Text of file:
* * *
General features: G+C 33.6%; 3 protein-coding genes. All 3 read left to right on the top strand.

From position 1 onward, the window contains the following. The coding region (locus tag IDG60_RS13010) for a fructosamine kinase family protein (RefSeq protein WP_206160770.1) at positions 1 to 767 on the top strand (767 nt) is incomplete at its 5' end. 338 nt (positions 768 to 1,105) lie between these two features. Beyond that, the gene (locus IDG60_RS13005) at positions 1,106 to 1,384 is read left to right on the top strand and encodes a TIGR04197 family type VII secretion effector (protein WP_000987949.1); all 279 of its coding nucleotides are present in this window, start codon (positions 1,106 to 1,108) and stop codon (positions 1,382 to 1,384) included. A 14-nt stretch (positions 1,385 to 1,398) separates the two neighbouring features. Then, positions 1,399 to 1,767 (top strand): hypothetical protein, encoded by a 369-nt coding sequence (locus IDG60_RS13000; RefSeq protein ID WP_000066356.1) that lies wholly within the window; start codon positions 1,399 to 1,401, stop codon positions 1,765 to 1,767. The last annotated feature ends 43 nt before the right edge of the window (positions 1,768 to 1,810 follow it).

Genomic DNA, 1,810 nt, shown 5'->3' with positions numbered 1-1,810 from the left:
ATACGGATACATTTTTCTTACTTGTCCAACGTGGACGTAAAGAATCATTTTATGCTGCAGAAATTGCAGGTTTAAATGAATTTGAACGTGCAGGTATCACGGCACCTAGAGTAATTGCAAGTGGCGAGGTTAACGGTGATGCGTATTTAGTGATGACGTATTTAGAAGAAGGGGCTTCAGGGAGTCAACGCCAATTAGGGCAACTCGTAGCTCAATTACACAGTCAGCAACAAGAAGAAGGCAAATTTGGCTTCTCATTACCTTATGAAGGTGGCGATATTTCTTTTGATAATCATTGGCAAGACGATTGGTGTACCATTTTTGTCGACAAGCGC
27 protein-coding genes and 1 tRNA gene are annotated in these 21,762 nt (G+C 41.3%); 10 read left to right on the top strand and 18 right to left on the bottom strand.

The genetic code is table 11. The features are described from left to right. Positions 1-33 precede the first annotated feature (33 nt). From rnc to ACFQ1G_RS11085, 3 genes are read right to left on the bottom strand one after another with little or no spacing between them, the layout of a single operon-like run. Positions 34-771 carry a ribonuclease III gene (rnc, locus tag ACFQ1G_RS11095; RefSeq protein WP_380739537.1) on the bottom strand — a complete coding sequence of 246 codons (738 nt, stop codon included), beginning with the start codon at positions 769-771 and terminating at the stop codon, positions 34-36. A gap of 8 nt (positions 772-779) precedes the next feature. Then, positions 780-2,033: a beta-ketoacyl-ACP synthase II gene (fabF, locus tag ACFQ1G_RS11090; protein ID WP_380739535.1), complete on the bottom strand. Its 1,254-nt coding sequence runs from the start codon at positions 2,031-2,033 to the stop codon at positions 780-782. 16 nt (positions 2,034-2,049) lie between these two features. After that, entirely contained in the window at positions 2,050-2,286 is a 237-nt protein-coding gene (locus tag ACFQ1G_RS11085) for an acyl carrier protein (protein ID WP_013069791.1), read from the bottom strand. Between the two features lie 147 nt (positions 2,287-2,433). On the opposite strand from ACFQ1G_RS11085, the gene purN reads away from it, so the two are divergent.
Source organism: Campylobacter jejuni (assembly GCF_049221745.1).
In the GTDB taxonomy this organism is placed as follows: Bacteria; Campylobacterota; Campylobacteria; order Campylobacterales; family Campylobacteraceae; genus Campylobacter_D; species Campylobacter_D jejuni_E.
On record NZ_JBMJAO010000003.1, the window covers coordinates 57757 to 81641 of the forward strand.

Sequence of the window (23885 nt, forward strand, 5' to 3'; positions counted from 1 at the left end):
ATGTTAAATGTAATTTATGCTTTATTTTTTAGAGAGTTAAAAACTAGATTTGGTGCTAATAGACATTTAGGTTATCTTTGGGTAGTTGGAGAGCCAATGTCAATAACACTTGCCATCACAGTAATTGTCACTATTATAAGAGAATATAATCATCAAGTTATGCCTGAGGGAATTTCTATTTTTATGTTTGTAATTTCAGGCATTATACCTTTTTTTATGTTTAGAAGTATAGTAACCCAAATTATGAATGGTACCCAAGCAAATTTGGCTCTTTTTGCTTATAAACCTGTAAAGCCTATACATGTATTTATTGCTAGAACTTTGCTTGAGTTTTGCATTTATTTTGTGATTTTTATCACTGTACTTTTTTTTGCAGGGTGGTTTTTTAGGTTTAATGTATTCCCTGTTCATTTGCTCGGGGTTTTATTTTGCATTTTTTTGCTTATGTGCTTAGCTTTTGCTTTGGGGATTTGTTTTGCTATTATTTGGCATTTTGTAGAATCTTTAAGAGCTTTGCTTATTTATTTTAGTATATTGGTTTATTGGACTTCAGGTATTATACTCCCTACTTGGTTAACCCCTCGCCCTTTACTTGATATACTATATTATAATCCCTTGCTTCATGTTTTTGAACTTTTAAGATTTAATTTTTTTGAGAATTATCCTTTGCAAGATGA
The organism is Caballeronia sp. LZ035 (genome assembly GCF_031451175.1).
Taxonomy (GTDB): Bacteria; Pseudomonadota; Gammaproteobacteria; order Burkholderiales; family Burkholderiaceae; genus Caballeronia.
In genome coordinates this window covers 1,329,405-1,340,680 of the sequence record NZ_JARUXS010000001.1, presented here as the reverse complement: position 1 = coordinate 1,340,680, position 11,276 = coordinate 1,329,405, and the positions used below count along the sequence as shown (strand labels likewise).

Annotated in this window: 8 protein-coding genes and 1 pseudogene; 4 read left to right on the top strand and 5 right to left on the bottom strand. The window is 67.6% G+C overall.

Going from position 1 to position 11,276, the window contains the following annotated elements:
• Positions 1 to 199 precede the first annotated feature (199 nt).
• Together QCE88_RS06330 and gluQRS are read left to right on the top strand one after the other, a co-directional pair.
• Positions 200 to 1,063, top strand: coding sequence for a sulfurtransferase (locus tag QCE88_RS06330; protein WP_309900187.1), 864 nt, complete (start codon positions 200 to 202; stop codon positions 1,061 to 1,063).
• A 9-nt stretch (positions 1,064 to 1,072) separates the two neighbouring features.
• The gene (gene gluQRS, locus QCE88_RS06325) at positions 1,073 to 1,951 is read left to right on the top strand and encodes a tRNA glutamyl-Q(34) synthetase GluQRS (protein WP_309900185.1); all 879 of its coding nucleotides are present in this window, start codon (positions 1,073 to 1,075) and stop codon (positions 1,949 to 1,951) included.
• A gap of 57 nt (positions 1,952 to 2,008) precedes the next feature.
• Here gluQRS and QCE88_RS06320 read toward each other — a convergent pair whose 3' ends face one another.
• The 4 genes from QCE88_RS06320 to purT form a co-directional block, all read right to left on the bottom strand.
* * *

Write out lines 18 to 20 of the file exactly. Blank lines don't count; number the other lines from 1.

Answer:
• Together QCE88_RS06330 and gluQRS are read left to right on the top strand one after the other, a co-directional pair.
• Positions 200 to 1,063, top strand: coding sequence for a sulfurtransferase (locus tag QCE88_RS06330; protein WP_309900187.1), 864 nt, complete (start codon positions 200 to 202; stop codon positions 1,061 to 1,063).
• A 9-nt stretch (positions 1,064 to 1,072) separates the two neighbouring features.